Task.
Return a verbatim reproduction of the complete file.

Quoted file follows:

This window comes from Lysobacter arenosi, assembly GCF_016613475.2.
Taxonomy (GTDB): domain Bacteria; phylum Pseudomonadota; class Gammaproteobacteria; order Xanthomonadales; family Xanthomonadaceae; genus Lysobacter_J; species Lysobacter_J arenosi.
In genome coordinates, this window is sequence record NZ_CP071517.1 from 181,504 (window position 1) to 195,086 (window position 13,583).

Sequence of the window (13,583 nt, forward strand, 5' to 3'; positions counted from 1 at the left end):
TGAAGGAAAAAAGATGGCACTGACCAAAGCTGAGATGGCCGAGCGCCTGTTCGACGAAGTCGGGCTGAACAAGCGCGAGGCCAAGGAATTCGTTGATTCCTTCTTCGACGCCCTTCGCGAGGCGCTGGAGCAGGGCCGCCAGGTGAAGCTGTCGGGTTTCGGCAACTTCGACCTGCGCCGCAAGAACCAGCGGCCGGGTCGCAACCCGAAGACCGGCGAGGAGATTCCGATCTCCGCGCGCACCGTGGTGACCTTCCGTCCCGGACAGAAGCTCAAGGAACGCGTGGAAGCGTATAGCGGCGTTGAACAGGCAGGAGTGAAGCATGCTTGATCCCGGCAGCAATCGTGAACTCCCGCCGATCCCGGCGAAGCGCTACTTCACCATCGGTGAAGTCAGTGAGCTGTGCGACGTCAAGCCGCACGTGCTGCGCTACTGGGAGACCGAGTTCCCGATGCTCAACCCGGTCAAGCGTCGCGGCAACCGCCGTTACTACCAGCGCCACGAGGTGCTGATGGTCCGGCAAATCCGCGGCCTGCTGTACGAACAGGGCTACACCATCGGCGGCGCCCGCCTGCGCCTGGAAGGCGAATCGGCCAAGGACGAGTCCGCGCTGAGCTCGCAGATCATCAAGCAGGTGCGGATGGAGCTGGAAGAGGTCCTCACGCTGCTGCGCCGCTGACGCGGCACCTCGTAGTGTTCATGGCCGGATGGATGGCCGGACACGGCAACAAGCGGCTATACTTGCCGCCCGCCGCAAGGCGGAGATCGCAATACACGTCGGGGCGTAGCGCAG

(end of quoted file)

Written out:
This window comes from Lysobacter arenosi, assembly GCF_016613475.2.
Taxonomy (GTDB): domain Bacteria; phylum Pseudomonadota; class Gammaproteobacteria; order Xanthomonadales; family Xanthomonadaceae; genus Lysobacter_J; species Lysobacter_J arenosi.
In genome coordinates, this window is sequence record NZ_CP071517.1 from 181,504 (window position 1) to 195,086 (window position 13,583).

Sequence of the window (13,583 nt, forward strand, 5' to 3'; positions counted from 1 at the left end):
TGAAGGAAAAAAGATGGCACTGACCAAAGCTGAGATGGCCGAGCGCCTGTTCGACGAAGTCGGGCTGAACAAGCGCGAGGCCAAGGAATTCGTTGATTCCTTCTTCGACGCCCTTCGCGAGGCGCTGGAGCAGGGCCGCCAGGTGAAGCTGTCGGGTTTCGGCAACTTCGACCTGCGCCGCAAGAACCAGCGGCCGGGTCGCAACCCGAAGACCGGCGAGGAGATTCCGATCTCCGCGCGCACCGTGGTGACCTTCCGTCCCGGACAGAAGCTCAAGGAACGCGTGGAAGCGTATAGCGGCGTTGAACAGGCAGGAGTGAAGCATGCTTGATCCCGGCAGCAATCGTGAACTCCCGCCGATCCCGGCGAAGCGCTACTTCACCATCGGTGAAGTCAGTGAGCTGTGCGACGTCAAGCCGCACGTGCTGCGCTACTGGGAGACCGAGTTCCCGATGCTCAACCCGGTCAAGCGTCGCGGCAACCGCCGTTACTACCAGCGCCACGAGGTGCTGATGGTCCGGCAAATCCGCGGCCTGCTGTACGAACAGGGCTACACCATCGGCGGCGCCCGCCTGCGCCTGGAAGGCGAATCGGCCAAGGACGAGTCCGCGCTGAGCTCGCAGATCATCAAGCAGGTGCGGATGGAGCTGGAAGAGGTCCTCACGCTGCTGCGCCGCTGACGCGGCACCTCGTAGTGTTCATGGCCGGATGGATGGCCGGACACGGCAACAAGCGGCTATACTTGCCGCCCGCCGCAAGGCGGAGATCGCAATACACGTCGGGGCGTAGCGCAG